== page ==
Is it a new trend?
Poles have a long-standing tradition of keeping pets in their houses, which luckily survived many years of difficult historical circumstances. It dates back to Polish kings, with king John III Sobieski affectionately looking after his small zoo in Wilanów and king Stanisław August Poniatowski and his favourite dog, Kiopek, but also hundreds of years of pet history in anonymous households. Throughout the twentieth century, Poles have seen numerous trends in pet-keeping: starting from classic cats and dogs, through colourful parrots, rabbits, hamsters and guinea pigs, ending with turtles and fish tanks in numerous Polish living rooms!
A bunch of statistics...
According to a survey from 2017 by Kantar Public, 52 per cent of Poles admit having some sort of a pet in their household. Of course, the statistics may be a bit inflated due to the fact that Poland has a large rural population, where cats and dogs are traditionally kept, sometimes not indoors, but in some other farm buildings (garages, kennels, sheds). The survey also showed that 42 per cent of pet-owners have dogs, 26 per cent - cats, and 5 per cent - other animals. ). Overall, the survey revealed a slight improvement in the number of pet-owners in Poland (from 48 per cent in 2014 to 52 per cent last year).
What is needed? Law & practice
We all know that owning a pet is a matter of heart and sometimes stretches beyond reason, but there are some formalities you need to look into before you make the decision. The Polish law obliges all pet-owners to take care of the animals so that they do not harm others, as well as no harm is done to them (necessity to feed the animal and provide it with a desirable level of freedom and access to sunlight). There are also regulations regarding the length of chain and time an animal can be kept on it. Luckily, this practice popular mainly in rural areas is dying out in Poland.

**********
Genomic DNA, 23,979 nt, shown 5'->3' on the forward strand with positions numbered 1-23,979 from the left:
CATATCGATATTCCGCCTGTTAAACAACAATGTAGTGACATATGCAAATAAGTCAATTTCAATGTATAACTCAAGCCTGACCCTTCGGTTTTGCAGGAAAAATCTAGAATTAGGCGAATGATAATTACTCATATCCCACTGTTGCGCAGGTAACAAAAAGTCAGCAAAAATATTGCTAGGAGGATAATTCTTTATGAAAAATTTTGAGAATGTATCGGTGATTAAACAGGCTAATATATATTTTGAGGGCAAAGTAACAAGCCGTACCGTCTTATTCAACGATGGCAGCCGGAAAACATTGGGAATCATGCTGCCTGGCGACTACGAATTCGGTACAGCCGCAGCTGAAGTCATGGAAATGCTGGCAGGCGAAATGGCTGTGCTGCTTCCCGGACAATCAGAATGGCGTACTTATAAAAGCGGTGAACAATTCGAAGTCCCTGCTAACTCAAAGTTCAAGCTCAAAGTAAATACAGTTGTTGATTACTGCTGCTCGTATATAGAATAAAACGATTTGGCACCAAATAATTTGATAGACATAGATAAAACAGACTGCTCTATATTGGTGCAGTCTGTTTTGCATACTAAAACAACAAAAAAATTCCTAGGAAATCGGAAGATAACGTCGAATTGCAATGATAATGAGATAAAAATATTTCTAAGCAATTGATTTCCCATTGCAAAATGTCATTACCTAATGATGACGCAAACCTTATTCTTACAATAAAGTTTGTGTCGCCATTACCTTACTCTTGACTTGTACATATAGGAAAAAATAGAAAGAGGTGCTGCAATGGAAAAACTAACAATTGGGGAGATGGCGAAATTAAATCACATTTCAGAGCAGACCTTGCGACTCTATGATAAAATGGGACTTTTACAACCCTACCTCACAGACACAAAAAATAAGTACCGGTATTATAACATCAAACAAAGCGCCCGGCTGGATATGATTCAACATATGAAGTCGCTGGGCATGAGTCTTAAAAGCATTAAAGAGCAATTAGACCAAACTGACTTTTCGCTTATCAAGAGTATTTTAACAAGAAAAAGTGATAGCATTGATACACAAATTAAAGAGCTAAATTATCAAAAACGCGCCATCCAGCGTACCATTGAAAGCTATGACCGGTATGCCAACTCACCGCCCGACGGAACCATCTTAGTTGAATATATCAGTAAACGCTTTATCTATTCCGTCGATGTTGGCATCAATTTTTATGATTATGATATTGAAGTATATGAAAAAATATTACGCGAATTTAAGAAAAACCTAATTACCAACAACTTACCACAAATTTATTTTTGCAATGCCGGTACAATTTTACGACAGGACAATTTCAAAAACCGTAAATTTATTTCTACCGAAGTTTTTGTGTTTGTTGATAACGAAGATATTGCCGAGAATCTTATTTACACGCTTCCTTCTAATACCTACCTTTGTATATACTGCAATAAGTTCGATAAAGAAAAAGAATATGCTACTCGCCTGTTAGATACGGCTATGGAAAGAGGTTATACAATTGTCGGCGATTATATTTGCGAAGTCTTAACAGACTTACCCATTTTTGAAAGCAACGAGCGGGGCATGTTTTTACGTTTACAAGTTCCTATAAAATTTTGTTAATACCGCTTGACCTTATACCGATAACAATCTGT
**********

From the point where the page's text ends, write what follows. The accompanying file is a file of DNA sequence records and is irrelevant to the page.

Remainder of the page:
The law does not regulate if your dog should have a muzzle and leash every time you leave the house. There are, however, some facilities, public transport vehicles or spaces where they may be required by internal rules. Speaking of taking your dog out: not cleaning up after your pet gives ground for a financial fine, so make sure you are always prepared and have a waste bag. As for the transport of your animal, as an owner you are not obliged to buy it a separate ticket provided your pet is small enough to fit in a special transporter. If it is bigger than that, a small fee for an extra ticket for your companion will be charged. Bear in mind that if other passengers find your animal problematic, a ticket inspector may ask you to move to another designated area in a train.
Last but not least, remember about the certificates of vaccination of your pet. Without them you will not be allowed to enter Poland. And if you do not have a pet to bring with your from abroad, but you are willing to buy one in Poland? When it comes to dogs be extra cautious with the following breeds: American Pit Bull Terrier, Perro de Presa Mallorquin, American Bulldog, Dogo Argentino, Perro de Presa Canario, Tosa Inu, Rottweiler, Akbash Dog, Anatolian Karabash, Moscow Watchdog, Caucasian Shepherd Dog. These breeds have been classified as dangerous by the Polish Ministry of the Interior and you will need a special permit to get one of them. The permit can be issued in the environmental department of your local council (urząd gminy).
Adopt, don't shop
In the recent years, Polish media and public institutions have devoted a lot of attention to the issue of pet adoption, with celebrities and public figures joining in the campagins. Look around – maybe there is an animal shelter in your neighbourhood, where you can volunteer in, or where your pet awaits you?